Dose per syringePre-operative
50 anti-Xa IU/kg
Body weight*
75 anti-Xa IU/kg
Body weight*
2,500 anti-Xa IU
3,500 anti-Xa IU70 (60 тАУ 80) kg45 (35 тАУ 55) kg
4,500 anti-Xa IU90 (80 тАУ 100) kg60 (50 тАУ 70) kg

*Value represents the average weight ±10 kg appropriate for the syringe size. Patients outside of these weight ranges should be dosed on an individual basis

II. Prevention of Postoperative Venous Thromboembolism in General Surgery

INNOHEP 3500 anti-Xa IU (available in a prefilled syringe) given by subcutaneous injection two hours before surgery followed by 3500 anti-Xa IU once daily for 7-10 days.

III. Treatment of Deep Vein Thrombosis, with or without Pulmonary Embolism or, Treatment of Pulmonary Embolism

The recommended dosage is 175 anti-Xa IU/kg body weight given subcutaneously once daily at the same time every day. Although trials for DVT treatment did not include a maximum daily dose, few patients were included who exceeded 105 kg. Therefore, the recommended maximum daily dose for INNOHEP is 18,000 anti-Xa IU/day. In clinical trials, plasma anti-Xa levels were typically in the range of <0.3 anti-Xa IU/mL before injection and < 1.8 anti-Xa IU/mL approximately 5 hours after injection (dosed by body weight) as determined by a functional anti- Xa assay.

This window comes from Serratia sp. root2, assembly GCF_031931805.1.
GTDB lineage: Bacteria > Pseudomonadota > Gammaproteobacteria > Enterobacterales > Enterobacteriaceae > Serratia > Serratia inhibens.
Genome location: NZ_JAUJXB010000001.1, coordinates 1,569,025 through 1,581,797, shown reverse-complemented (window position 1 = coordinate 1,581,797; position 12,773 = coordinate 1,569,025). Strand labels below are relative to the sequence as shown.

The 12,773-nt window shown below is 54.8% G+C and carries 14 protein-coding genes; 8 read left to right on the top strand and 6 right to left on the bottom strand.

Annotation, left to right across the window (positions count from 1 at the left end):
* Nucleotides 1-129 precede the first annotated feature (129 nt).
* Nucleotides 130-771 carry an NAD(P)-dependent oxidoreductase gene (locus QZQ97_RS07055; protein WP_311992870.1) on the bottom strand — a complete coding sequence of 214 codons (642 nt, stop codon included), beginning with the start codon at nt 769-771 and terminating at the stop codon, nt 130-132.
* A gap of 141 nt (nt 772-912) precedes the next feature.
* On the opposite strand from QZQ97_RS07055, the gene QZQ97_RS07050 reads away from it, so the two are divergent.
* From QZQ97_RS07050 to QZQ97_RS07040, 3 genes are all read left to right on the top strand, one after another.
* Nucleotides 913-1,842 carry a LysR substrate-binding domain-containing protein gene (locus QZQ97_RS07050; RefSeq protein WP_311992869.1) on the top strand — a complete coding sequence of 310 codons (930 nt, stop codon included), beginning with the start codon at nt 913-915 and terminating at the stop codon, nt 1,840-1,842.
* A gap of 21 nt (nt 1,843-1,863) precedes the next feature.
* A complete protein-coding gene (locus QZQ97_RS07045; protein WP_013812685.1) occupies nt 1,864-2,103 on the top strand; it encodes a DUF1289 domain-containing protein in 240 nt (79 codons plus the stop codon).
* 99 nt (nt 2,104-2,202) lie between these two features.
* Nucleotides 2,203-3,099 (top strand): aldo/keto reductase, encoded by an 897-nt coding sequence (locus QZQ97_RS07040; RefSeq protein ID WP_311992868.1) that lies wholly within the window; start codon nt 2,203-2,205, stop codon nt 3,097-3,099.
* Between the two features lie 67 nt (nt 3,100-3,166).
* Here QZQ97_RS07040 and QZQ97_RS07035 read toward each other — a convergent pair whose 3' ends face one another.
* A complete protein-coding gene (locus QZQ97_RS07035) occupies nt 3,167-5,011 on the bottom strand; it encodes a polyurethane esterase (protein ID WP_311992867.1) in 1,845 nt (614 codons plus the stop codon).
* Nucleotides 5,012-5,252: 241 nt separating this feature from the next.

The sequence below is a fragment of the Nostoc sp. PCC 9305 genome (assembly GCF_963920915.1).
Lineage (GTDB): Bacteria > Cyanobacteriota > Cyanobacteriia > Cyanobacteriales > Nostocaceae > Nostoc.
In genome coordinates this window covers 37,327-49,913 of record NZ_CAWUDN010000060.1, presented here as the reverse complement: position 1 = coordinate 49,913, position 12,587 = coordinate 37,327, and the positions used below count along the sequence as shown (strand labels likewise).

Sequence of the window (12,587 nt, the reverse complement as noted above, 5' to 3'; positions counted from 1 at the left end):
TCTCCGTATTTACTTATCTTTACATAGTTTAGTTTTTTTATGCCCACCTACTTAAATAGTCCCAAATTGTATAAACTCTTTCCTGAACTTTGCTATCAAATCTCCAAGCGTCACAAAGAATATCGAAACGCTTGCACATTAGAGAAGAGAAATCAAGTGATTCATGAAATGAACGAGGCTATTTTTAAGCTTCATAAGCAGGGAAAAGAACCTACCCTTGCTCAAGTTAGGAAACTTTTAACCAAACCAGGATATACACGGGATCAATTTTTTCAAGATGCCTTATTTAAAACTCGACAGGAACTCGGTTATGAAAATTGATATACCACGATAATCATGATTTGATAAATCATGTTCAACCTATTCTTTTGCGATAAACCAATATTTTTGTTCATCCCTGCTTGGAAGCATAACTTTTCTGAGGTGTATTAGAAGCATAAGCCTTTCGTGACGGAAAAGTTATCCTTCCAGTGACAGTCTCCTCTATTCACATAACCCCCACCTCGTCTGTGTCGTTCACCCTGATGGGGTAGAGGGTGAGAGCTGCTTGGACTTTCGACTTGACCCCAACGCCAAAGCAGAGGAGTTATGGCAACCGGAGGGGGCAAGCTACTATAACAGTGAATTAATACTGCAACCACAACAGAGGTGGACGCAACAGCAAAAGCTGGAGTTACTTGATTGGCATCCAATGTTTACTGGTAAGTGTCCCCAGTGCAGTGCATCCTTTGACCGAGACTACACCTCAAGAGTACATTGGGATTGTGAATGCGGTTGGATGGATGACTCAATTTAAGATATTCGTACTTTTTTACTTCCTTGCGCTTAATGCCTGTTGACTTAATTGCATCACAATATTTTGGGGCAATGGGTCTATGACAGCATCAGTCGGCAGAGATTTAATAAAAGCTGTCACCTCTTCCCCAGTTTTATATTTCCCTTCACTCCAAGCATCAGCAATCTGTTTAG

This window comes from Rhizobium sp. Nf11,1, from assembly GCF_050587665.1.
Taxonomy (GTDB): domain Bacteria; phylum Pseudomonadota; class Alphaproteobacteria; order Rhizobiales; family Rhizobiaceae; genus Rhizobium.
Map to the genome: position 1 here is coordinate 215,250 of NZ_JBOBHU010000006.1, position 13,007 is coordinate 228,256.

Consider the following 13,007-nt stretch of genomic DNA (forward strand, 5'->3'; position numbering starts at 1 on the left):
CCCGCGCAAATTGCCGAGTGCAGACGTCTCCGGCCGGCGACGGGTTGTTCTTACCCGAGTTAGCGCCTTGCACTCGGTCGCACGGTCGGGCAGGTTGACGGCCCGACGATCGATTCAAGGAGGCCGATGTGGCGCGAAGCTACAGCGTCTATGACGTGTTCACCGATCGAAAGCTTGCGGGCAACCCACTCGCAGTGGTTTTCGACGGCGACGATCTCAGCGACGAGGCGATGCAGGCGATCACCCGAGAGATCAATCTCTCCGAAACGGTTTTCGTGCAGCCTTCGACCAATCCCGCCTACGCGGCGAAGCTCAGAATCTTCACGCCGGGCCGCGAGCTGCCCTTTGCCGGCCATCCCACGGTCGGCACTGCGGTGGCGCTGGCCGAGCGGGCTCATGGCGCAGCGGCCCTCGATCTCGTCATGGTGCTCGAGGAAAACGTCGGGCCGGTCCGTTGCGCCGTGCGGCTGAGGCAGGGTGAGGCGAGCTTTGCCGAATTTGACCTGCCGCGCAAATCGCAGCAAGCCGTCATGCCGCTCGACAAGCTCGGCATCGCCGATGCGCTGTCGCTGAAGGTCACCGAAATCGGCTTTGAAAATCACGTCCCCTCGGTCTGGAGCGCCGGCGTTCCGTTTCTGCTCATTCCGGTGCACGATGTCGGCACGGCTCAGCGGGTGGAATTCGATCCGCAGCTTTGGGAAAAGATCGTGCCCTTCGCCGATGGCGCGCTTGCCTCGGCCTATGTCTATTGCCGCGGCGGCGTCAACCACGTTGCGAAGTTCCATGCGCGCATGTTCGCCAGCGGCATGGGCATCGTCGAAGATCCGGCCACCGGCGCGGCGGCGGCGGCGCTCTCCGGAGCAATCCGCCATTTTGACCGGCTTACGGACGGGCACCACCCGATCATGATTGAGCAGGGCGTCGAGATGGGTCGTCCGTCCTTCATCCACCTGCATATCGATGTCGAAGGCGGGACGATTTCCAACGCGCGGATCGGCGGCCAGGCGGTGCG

Concomitant treatment with oral anticoagulants (vitamin K antagonists) is usually started immediately. Treatment with INNOHEP should be continued until therapeutic oral anticoagulant effect has been achieved (INR 2.0 to 3.0), usually within 5 days. The average duration of INNOHEP administration is 7 days.

Published clinical data are available documenting extended treatment with INNOHEP 175 IU/kg once daily for 3-6 months in patients with cancer associated thrombosis (see, REFERENCES 6- 8, 14). The use of INNOHEP beyond 6 months must be evaluated in the absence of clinical data.

For convenience, the following prefilled graduated syringes are available for dosing by body weight (175 anti-Xa IU/kg):

Patient Body Weight
DVT Treatment
175 anti-Xa IU/kg SC Once Daily
20,000 IU/mL
Dose (IU)Amount (mL)
31 - 3660.3
37 - 4270.35
43 - 4880.4
49 - 5390.45
54 - 59100.5
60 - 65110.55
66 - 70120.6
71 - 76130.65
77 - 82140.7
83 - 88150.75
89 - 93160.8
94 - 99170.85